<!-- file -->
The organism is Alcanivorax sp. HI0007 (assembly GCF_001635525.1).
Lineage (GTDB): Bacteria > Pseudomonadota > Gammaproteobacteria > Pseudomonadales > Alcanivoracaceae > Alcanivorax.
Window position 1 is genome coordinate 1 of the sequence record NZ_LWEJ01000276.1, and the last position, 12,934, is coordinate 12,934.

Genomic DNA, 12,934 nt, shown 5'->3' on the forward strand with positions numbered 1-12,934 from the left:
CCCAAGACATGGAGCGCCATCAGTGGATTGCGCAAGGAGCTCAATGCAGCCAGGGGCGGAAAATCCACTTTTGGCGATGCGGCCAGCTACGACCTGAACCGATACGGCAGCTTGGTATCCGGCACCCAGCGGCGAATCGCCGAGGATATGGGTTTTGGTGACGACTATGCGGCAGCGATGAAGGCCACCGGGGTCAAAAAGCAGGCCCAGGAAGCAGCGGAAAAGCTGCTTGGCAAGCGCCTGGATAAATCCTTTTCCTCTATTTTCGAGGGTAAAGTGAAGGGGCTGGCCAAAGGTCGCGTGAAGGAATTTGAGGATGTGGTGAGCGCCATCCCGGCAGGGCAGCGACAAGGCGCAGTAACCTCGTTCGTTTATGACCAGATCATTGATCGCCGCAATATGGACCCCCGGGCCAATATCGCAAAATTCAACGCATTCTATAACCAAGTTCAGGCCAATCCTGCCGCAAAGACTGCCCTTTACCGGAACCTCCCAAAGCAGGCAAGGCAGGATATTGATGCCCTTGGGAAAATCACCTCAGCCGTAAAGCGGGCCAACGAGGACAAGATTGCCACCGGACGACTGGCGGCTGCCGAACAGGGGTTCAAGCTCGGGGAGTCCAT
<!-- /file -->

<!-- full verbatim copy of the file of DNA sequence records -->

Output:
The organism is Alcanivorax sp. HI0007 (assembly GCF_001635525.1).
Lineage (GTDB): Bacteria > Pseudomonadota > Gammaproteobacteria > Pseudomonadales > Alcanivoracaceae > Alcanivorax.
Window position 1 is genome coordinate 1 of the sequence record NZ_LWEJ01000276.1, and the last position, 12,934, is coordinate 12,934.

Genomic DNA, 12,934 nt, shown 5'->3' on the forward strand with positions numbered 1-12,934 from the left:
CCCAAGACATGGAGCGCCATCAGTGGATTGCGCAAGGAGCTCAATGCAGCCAGGGGCGGAAAATCCACTTTTGGCGATGCGGCCAGCTACGACCTGAACCGATACGGCAGCTTGGTATCCGGCACCCAGCGGCGAATCGCCGAGGATATGGGTTTTGGTGACGACTATGCGGCAGCGATGAAGGCCACCGGGGTCAAAAAGCAGGCCCAGGAAGCAGCGGAAAAGCTGCTTGGCAAGCGCCTGGATAAATCCTTTTCCTCTATTTTCGAGGGTAAAGTGAAGGGGCTGGCCAAAGGTCGCGTGAAGGAATTTGAGGATGTGGTGAGCGCCATCCCGGCAGGGCAGCGACAAGGCGCAGTAACCTCGTTCGTTTATGACCAGATCATTGATCGCCGCAATATGGACCCCCGGGCCAATATCGCAAAATTCAACGCATTCTATAACCAAGTTCAGGCCAATCCTGCCGCAAAGACTGCCCTTTACCGGAACCTCCCAAAGCAGGCAAGGCAGGATATTGATGCCCTTGGGAAAATCACCTCAGCCGTAAAGCGGGCCAACGAGGACAAGATTGCCACCGGACGACTGGCGGCTGCCGAACAGGGGTTCAAGCTCGGGGAGTCCAT